WWII VET CONNECTS WITH LOST SQUADRON
By Dick Mason
Observer Staff Writer
A few strokes of a pen have provided Vern Farrow of La Grande with a timeless link to aviation history.
Farrow, a pilot for the United States 8th Air Force during World War II, recently traveled to Middlesboro, Ky. There he signed a shell of an empty .50-caliber machine gun cartridge from a P-38 Lightning airplane.
The P-38 has a story unlike any other plane in aviation history. The plane was part of the famed Lost Squadron.
The Lost Squadron consisted of eight U.S. planes that were flying to Europe during World War II on July 15, 1942. The planes were forced to crash land on Greenland because they were low on fuel. Six of the planes were P-38 Lightning Fighters and two were B-17E bombers.
All members of the squadron survived the landing uninjured. Crew members were rescued from inner Greenland nine days later.
The squadrons planes were left behind. For the next 40 years the planes were forgotten. But the final chapter for one of the planes was yet to be written.
In 1981, two Atlanta businessmen formed the Greenland Expedition Society to find and retrieve the Lost Squadron. After seven unsuccessful trips between 1981 and 1988 they found the squadron with the help of sub-surface radar.
The planes were 280 feet below the surface because of snow accumulation. In addition, the ice and snow had moved the planes one mile from their original location.
In May 1992 a crew of 16 men retrieved one of the planes, a P-38 Lightning. It was brought back up with the aid of a steam probe. The probe melted several shafts after the plane was found.
The plane was taken to Middlesboro, Ky., and restoration work was started by Roy Shoffner, one of the people who helped retrieve the plane. Today Shoffner, who has named the plane Glacier Girl, is close to getting the plane airborne.
It has been taxi-tested (on a runway), Farrow said.
The project has captured the imagination of Farrow because he flew a P-38 Lightning on 32 missions in Europe during World War II.
I loved that great airplane as did every pilot I ever knew who flew it, Farrow said.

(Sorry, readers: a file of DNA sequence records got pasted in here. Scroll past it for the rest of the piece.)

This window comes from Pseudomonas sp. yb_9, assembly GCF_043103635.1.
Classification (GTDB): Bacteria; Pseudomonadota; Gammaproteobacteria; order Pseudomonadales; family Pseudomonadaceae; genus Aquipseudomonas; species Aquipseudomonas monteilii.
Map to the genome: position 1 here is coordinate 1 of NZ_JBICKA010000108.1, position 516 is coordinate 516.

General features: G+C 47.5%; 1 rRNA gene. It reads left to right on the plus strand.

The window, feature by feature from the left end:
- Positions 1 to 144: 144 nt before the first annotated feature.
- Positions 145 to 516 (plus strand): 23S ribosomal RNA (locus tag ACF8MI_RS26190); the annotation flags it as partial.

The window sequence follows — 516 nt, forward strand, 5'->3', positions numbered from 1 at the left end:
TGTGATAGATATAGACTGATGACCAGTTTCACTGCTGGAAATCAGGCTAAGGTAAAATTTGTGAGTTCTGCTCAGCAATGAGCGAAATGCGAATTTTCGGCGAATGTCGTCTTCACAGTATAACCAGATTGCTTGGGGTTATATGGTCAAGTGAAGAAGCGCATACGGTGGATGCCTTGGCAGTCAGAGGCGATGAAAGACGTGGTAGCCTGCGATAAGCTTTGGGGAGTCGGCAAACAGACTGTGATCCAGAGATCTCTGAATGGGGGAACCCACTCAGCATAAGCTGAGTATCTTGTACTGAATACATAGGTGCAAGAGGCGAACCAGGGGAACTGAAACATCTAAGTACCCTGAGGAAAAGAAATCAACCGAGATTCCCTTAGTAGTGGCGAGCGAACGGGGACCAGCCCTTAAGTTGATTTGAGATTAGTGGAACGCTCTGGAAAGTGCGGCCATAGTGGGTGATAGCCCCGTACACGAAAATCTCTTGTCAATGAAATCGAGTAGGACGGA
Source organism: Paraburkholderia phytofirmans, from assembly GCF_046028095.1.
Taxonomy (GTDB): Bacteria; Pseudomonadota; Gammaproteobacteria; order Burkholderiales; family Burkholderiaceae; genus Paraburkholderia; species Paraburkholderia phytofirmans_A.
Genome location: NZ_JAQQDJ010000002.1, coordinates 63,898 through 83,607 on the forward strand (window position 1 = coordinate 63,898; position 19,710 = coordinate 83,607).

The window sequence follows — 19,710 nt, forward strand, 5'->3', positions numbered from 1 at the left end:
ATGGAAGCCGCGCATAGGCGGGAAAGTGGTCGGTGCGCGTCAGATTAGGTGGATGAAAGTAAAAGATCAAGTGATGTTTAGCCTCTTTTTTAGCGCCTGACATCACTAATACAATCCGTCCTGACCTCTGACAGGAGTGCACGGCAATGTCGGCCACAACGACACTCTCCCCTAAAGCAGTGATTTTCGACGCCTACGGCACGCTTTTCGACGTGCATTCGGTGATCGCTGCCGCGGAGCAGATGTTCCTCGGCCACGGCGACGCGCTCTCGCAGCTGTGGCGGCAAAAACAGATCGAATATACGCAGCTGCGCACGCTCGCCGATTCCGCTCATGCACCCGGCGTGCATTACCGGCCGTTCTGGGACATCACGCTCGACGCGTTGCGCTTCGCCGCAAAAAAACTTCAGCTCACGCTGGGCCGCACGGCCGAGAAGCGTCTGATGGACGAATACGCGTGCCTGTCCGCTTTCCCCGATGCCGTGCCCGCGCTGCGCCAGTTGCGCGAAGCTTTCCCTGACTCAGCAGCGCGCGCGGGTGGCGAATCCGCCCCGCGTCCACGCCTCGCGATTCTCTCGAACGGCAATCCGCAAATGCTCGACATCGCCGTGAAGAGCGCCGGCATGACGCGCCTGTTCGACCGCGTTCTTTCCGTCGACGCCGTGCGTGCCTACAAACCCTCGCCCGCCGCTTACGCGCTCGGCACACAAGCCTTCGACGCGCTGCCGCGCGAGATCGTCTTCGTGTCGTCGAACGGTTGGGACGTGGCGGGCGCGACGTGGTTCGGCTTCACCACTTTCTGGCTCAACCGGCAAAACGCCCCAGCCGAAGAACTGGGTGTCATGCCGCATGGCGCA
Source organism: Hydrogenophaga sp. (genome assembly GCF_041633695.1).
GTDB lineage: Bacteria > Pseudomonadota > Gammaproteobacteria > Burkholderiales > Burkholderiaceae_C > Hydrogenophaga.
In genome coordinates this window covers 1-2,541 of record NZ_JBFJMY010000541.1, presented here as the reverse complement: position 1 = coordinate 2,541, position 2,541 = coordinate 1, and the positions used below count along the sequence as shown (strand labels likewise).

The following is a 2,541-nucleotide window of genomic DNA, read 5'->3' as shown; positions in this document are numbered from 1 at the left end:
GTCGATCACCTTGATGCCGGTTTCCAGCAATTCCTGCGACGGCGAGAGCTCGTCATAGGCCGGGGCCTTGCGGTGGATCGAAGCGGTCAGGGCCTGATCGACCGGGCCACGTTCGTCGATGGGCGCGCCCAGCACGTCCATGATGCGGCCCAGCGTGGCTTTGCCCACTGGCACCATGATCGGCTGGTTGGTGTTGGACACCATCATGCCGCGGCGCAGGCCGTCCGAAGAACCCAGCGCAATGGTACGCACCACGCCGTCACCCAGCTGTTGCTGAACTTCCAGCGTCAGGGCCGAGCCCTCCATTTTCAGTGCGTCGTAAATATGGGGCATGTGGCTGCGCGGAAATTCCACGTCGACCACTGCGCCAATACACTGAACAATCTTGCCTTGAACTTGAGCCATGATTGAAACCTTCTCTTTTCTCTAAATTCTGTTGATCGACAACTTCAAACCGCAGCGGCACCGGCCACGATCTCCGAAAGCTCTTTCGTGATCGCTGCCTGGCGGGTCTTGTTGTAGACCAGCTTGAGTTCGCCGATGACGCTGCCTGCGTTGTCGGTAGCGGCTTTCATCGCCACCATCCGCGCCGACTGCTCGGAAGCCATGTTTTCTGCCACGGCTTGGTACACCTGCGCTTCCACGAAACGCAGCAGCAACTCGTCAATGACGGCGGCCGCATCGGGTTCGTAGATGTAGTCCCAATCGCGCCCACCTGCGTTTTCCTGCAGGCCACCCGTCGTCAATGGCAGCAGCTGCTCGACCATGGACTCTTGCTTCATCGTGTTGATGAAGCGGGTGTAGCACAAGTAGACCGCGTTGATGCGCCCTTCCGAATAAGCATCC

Farrow enjoyed flying the P-38 because the cockpit was comfortable, the aircraft was stable and not affected by turbulence, and it was quiet for pilots.
Those flying a P-38 heard little noise because the turbo exhaust unit was behind the cockpit. In other planes the turbo exhaust system was in front of the cockpit.
Farrow had not seen a P-38 in person for several years before he saw the one being restored in Middlesboro.
I had forgotten how big it was. The cockpit is nine feet off the ground, he said. It has a 54-foot wingspan, which is the length of an ordinary house.
All of the Glacier Girls aluminum parts have been replaced, but the center section landing gear, engine and propellers is original and intact.
The planes lightest component, the air in its tires, is also original.
When Glacier Girl was recovered her tires were still inflated. The tires have been replaced but they have been filled with air from the original tires.
They saved the 1942 air, Farrow said.
Some 3,500 people come to Middlesboro each month to see how the Glacier Girl restoration is progressing. Former P-38 pilots are asked to sign one of the planes .50-caliber machine gun cartridges. So far about 100 P-38 pilots have signed. The cartridges will be in the plane when Shoffner attempts to fly it next year.
Shoffner hopes to fly the P-38 to Europe, but some people fear it will not fly successfully.
Fear is not something Farrow dealt with while flying P-38s during World War II.
When you are young you have an immortality complex, Farrow said. You think that if anything is going to happen it will happen to someone else.
Farrow flew P-38s on missions over Germany, France, Austria, The Netherlands and Belgium.
Farrow, who grew up in Seattle, later began an education career. He came to La Grande in 1976 to take a position with Eastern Oregon Universitys education department. Farrow served as the director of Easterns old Ackerman Lab School for three years. He retired as a professor in 1988.
Farrow and his wife, Ruth, visited Middlesboro as part of a trip they took to celebrate their 54th anniversary.
The chance to sign one of the P-38 bullet shells in Middlesboro provided Farrow with a lasting feeling of satisfaction.
It was a perfect conclusion to my wartime memories, Farrow said. It brought things to closure.